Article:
The most remarkable feature of the modern workplace has nothing to do with computers, automation or globalisation. It lies in the widely held belief that our work should make us happy. All societies have had work right at their centre; ours is the first to suggest that work could be something other than a punishment or penance.
Ours is the first to imply that a sane human being would want to take up work even if he or she wasn't under financial pressure to do so. We are unique, too, in allowing our choice of work to define who we are, so that the central question we ask of new acquaintances is not where they come from or who their parents are, but, rather, what it is they do - as though only this could effectively reveal what gives a human life its distinctive timbre.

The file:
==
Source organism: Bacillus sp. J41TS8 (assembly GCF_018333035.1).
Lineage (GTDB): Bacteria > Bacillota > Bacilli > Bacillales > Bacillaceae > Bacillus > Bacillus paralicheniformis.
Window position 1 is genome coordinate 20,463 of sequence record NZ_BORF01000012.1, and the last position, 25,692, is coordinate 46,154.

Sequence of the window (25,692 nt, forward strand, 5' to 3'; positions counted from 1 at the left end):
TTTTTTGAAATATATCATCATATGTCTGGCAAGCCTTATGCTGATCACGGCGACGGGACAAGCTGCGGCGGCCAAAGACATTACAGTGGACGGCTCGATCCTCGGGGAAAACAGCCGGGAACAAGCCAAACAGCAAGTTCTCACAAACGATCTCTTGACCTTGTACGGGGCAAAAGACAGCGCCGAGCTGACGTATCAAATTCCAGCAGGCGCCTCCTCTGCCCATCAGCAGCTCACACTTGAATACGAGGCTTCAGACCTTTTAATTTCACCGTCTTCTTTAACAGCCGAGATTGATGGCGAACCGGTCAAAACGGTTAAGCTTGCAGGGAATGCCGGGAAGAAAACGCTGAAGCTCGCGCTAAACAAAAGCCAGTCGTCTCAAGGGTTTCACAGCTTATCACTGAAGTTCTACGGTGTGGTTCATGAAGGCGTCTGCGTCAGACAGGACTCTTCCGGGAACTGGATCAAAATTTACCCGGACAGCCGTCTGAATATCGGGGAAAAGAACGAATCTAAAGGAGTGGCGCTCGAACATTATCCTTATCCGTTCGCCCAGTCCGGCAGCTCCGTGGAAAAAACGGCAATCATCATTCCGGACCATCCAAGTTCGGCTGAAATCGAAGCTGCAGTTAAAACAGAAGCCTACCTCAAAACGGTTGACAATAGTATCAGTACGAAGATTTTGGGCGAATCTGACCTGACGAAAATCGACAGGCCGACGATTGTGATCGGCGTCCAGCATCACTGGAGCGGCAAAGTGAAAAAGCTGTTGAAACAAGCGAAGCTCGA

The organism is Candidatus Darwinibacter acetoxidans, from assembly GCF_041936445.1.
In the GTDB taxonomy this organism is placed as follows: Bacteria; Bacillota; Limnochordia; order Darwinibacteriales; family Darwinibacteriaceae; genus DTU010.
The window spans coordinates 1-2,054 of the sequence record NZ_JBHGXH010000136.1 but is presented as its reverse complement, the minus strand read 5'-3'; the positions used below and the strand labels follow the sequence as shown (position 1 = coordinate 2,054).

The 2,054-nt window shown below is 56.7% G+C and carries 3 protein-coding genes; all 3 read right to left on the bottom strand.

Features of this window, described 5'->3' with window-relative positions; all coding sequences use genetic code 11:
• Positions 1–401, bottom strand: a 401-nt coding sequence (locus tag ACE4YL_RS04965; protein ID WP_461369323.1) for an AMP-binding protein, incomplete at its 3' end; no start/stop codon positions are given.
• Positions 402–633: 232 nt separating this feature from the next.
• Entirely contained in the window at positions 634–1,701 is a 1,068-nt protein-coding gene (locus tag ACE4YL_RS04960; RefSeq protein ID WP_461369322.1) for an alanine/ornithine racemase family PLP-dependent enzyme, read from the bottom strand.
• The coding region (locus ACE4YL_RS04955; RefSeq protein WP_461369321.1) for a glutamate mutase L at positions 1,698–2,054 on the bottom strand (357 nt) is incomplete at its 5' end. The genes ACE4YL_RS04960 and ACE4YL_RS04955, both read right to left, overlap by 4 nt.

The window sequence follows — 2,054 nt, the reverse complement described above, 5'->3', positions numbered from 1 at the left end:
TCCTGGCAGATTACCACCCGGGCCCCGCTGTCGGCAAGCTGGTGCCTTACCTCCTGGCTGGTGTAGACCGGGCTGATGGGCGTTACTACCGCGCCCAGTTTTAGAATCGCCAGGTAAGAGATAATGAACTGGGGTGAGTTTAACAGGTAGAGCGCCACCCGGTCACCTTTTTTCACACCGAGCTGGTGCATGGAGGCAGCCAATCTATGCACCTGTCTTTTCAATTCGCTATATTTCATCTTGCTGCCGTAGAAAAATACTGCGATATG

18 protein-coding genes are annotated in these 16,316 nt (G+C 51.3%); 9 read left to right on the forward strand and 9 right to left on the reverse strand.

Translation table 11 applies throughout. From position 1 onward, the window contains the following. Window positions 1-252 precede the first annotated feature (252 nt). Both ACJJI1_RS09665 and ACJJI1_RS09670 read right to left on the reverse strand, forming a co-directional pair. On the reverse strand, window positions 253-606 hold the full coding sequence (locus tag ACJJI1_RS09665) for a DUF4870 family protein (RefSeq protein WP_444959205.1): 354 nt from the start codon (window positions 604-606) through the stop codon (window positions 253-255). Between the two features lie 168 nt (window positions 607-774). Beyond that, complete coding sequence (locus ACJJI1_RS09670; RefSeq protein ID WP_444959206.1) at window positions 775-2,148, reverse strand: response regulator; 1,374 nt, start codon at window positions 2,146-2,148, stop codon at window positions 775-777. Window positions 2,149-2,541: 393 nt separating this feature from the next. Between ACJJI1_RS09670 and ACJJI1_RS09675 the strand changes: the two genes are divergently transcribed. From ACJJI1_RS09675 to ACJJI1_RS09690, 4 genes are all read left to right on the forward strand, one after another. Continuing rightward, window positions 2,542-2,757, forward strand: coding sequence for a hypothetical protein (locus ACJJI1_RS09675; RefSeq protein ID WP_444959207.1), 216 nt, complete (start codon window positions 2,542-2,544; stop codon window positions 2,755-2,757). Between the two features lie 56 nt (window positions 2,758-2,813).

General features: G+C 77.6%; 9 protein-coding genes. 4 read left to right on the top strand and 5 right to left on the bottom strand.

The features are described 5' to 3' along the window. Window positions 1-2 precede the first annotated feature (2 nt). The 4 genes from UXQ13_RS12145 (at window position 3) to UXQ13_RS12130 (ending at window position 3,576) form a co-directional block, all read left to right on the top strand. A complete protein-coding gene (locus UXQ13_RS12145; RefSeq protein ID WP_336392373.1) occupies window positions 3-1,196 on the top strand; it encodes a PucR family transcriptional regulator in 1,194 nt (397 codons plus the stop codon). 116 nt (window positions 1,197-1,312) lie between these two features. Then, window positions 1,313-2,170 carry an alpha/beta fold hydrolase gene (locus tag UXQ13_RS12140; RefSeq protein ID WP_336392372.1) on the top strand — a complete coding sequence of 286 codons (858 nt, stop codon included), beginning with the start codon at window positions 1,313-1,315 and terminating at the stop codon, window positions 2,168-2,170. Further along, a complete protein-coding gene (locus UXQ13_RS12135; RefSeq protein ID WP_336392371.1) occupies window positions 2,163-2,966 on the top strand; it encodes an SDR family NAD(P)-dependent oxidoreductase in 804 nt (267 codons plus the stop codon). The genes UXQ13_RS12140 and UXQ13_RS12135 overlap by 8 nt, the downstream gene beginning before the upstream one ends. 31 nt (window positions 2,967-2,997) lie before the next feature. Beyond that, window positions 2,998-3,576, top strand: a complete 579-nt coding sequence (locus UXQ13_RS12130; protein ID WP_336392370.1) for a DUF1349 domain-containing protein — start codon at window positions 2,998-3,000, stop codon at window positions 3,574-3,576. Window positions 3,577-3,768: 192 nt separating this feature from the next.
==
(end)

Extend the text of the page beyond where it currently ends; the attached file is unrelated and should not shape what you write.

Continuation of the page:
It wasn't always like this. Graeco-Roman civilisation tended to view work as a chore best left to the slaves. For both Plato and Aristotle, fulfilment could be reached only through the command of a private income that would enable one to escape day-to-day obligations and freely devote oneself to the contemplation of ethical and moral questions. The entrepreneur and merchant played no role in the antique vision of the good life. Early Christianity took a similarly bleak view of labour, adding to the idea that it was a necessary practical burden the even darker thought that man was condemned to toil in order to make up for the sin of Adam. Working conditions, however abusive, could not be improved. Work wasn't accidentally miserable. It was one of the planks on which earthly suffering was irrevocably founded. St Augustine reminded slaves to obey their masters and accept their pain as part of what he termed, in The City of God, the 'wretchedness of man's condition'.